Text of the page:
• Once the cantilever height is adjusted, place the jaws of the clothes pin about 1-2cm from the LED as shown in figures 7. Then bend the LED so that the light is pointing level and its center is at the height of the spaghetti.
  • Now remove the cantilever and adjust the height and orientation of the photoresistor to get the largest open gate value.
  • If you cannot get near 700 then you may have the wrong resistor.
  • Now place the cantilever back in the middle of the gate. You should be able to see the shadow of the spaghetti on the photoresistor. Ideally, the shadow should be right across the wiggles on the photoresistor (see figure 8).
  • Continue adjusting the LED and photoresistor until the open gate is between 700 and 800 and there is at least a difference of 50-100 when the spaghetti is in the gate. The difference is the most important.

Shadow of spaghetti on photoresistor.
Figure 8. Photograph showing the shadow cast by the spaghetti centered on the wiggles of the photoresistor.

8) After you have the gate optimized. Record and report the open gate reading.

9) Record and report the typical low reading with the spaghetti in the gate. Repeat for each of the 3 sizes of spaghetti. Do the low readings make sense? Explain.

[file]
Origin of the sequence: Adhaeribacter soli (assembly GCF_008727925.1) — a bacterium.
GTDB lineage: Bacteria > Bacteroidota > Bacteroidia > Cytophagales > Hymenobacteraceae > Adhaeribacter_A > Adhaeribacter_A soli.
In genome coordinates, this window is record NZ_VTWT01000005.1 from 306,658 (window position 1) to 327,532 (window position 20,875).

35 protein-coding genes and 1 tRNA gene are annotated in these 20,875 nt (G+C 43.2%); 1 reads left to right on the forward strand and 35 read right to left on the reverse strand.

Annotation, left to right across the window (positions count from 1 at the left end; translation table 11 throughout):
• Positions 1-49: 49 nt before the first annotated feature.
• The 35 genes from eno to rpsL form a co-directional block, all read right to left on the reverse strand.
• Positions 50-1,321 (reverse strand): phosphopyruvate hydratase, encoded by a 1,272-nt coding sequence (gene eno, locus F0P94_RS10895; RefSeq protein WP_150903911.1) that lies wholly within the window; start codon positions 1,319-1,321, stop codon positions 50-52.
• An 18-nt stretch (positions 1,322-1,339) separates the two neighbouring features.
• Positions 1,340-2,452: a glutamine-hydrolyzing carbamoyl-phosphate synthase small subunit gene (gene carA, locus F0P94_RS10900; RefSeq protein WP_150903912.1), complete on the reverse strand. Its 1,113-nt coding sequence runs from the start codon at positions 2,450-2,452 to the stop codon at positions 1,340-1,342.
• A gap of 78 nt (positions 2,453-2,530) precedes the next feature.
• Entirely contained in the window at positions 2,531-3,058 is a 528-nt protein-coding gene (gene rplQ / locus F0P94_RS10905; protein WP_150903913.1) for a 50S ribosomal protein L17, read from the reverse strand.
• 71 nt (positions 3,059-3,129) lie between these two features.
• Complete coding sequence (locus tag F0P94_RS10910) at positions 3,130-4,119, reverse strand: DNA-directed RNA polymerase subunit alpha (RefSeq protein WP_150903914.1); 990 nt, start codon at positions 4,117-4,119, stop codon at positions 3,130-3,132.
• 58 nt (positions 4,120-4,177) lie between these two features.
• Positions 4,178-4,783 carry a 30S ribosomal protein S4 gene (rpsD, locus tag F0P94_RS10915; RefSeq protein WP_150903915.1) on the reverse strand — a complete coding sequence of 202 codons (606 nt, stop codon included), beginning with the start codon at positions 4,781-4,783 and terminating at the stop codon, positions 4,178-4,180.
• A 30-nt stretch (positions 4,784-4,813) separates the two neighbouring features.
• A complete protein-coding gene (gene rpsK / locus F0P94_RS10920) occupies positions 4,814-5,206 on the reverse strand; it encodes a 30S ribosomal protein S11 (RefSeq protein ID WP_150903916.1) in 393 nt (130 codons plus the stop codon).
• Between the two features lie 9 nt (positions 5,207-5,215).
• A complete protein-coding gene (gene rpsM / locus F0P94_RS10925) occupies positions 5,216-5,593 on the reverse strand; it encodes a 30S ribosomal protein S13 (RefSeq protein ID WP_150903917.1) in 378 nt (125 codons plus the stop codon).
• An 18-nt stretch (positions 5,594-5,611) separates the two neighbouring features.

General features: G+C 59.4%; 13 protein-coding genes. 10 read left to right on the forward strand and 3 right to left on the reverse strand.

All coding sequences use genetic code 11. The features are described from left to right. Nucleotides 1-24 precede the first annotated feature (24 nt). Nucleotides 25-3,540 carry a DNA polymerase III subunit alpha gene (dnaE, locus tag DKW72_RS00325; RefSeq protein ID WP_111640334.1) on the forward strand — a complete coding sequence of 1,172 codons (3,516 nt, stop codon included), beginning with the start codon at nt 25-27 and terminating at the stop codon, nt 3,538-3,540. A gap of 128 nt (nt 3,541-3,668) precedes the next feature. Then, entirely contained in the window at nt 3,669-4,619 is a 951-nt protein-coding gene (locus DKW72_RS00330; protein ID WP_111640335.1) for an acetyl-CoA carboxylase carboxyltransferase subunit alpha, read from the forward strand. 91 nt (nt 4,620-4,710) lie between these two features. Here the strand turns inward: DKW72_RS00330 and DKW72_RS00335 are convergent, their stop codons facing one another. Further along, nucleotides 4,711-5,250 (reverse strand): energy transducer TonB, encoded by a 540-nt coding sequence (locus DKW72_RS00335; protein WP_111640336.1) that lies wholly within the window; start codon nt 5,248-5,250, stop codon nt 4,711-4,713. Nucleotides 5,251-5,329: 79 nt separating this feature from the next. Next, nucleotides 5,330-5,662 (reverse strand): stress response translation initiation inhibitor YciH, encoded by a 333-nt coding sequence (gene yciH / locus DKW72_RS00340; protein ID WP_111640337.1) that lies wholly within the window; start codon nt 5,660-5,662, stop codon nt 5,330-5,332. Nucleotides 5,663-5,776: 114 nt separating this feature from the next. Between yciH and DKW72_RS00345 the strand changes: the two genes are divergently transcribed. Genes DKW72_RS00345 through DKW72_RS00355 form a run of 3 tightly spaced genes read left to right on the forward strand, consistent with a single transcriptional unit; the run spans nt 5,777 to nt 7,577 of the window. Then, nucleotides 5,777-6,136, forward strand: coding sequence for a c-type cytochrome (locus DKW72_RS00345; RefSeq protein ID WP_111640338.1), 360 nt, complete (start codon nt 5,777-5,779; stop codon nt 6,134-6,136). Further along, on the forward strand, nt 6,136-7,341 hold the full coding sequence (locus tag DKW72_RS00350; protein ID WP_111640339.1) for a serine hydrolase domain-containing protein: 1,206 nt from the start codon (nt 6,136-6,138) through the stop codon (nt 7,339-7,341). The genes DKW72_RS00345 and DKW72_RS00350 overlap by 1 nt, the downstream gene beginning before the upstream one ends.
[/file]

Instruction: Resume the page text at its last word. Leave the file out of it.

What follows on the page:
10) If you are still having trouble with the LED you can use the A0 wire like a voltmeter and check the voltages in the circuit. Do you have 5V on the + side of the LED, etc?

Photo-Gate Oscilloscope

Now you will measure the time dependence of the light in the gate.

1) Download PhotoGateOscilloscope.ino (Right-Click: save link as or click through and copy/paste into an empty sketch).

2) Open the ino file in the arduino IDE, compile, and upload to the Arduino.

  • You can ignore the low memory warning.
  • You will not need to edit the code.
  • There are comments if you are interested in how it works.

3) Manually test the sketch.

  • Open the serial monitor and change the baud rate to 115200. This sketch uses a fast baud rate to speed up transfers.
  • Type just the character '?' (no quotes) into the input area. The serial monitor should respond with the letter 'K' and turn up the brightness of the LED and light up the onboard LED.
  • Now type 'g4000' (no quotes) in the input area. The arduino should take 768 voltage measurement at a rate of 1 per 4000us. You should see something like this:
  • The last line is the total acquisition time approximately 768*4000=3072000.
  • Now get ready to pluck the cantilever (see figure 7). Clear the monitor. Type in 'g4000' press enter and pluck the cantilever as quickly as you can. If you got the timing right you can scroll up and see some oscillation, like these:
  • If you want you can plot them using favorite program. Here is mine:

Figure 9. Counts vs time for manual vibration.

Automate using MATLAB

It might be possible to do all the measurement manually as you did in the previous section. (If you want to try, then contact Professor Shattuck for some hints.) However, it will be much easier to use MATLAB to automate things.